Obama urges climate change action
Alaskan beauty serves as backdrop for rally cry to “protect the one planet we’ve got.”
seward, alaska» For six years, some Republicans in Washington have urged President Barack Obama to take a hike. On Tuesday he obliged them.
The president began his second day in Alaska with a trek through the Kenai Fjords National Park and the Exit Glacier, a 4-mile wide ice sheet that has retreated about 1.25 miles in the past 200 years because of warming temperatures, according to the National Park Service.
Climate change, Obama said in a video posted on Facebook late Monday, challenges Alaskans to determine: “How do we preserve the incredible natural beauty of this entire state for future generations?”
The White House is trying to rally support for Obama’s climatechange policies before a December United Nations summit on the issue in Paris. During a meeting with more than a dozen foreign ministers Monday in Anchorage, the president urged world leaders to reach agreement “to protect the one planet we’ve got while we still can.”
The Obama administration and other world powers say they want an accord at the UN summit that will prevent average global temperatures from rising more than 2 degrees Celsius.
Some of Obama’s natural allies on climate change have criticized his Alaska trip because it comes after his administration granted Royal Dutch Shell a final permit to drill in the Arctic’s Chukchi Sea for the first time in more than two decades.
“The approval of that very project undermines every other bold move the President has made on climate change,” Greenpeace activist Mary Nicol said in a statement.
As Obama played tourist on Tuesday, the White House announced a new measures to open access to the Arctic for U.S. tourists and businesses.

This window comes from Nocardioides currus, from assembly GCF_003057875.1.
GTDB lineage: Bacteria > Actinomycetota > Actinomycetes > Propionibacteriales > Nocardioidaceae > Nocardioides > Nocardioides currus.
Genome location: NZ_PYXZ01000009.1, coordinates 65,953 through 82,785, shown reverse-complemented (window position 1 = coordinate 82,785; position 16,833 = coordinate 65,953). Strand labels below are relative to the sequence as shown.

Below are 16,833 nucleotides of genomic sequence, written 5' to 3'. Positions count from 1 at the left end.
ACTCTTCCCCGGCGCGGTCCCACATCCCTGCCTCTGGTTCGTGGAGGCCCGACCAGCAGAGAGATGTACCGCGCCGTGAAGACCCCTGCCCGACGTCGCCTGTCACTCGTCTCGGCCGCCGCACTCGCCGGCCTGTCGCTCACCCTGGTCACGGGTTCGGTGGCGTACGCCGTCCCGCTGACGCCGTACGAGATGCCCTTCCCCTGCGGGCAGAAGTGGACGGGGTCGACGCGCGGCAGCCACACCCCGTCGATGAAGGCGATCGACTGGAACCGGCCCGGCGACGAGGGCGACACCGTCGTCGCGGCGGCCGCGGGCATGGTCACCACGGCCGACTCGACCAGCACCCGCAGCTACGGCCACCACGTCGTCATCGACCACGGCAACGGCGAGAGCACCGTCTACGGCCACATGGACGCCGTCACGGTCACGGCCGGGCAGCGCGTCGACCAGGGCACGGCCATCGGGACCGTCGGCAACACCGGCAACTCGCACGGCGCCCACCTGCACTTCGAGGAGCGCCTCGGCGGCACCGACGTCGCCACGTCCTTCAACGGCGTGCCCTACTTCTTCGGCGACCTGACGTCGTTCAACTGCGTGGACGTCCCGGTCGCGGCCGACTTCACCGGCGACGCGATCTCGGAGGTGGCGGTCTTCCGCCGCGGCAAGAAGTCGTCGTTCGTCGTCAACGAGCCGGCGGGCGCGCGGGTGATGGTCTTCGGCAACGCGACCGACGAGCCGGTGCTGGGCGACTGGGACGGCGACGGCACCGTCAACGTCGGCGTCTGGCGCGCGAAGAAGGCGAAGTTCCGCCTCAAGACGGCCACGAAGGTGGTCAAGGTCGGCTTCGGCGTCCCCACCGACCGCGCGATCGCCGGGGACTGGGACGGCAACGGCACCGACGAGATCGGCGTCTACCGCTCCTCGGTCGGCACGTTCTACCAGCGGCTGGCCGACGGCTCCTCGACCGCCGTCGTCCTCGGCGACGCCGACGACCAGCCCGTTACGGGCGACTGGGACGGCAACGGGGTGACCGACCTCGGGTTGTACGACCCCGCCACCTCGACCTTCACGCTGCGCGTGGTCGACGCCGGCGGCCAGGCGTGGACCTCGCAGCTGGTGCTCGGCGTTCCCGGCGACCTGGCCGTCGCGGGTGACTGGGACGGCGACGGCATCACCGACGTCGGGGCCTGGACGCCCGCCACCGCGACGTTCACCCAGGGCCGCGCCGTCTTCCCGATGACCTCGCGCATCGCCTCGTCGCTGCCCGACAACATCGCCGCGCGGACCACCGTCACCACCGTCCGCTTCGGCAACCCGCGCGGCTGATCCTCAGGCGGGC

The administration asked Congress to speed the acquisition of a new heavy-duty Coast Guard icebreaker from 2022 to 2020 and begin planning for the acquisition of additional ships that could help maintain year-long access to polar regions. The U.S. fleet is down to the equivalent of two functional icebreakers, which are crucial to open icy seas to commercial and research vessels.
Arctic rival Russia, by comparison, has 40 icebreakers and an additional 11 planned or under construction, the White House said.
The federal government also will chart newly opened waters in regions that could be used by cruise ships operating in the Aleutian Islands and Bering Strait. Many cruise lines are reluctant to enter the region without updated maps or other infrastructure.
The White House will urge lawmakers to pass legislation marking the 100th anniversary of the National Park Service by upgrading park facilities. And Tuesday the administration formally announced a program offering free park admission to all U.S. fourthgraders and their families.
“We want to make sure that every American has the opportunity to develop a lifelong connection to our nation’s land, water and wildlife,” Secretary of the Interior Sally Jewell said.
President Barack Obama speaks at the Exit Glacier in Seward, Alaska, on Tuesday. The glacier, according to research, has retreated about 1.25 miles in the past 200 years. Andrew Harnik, AP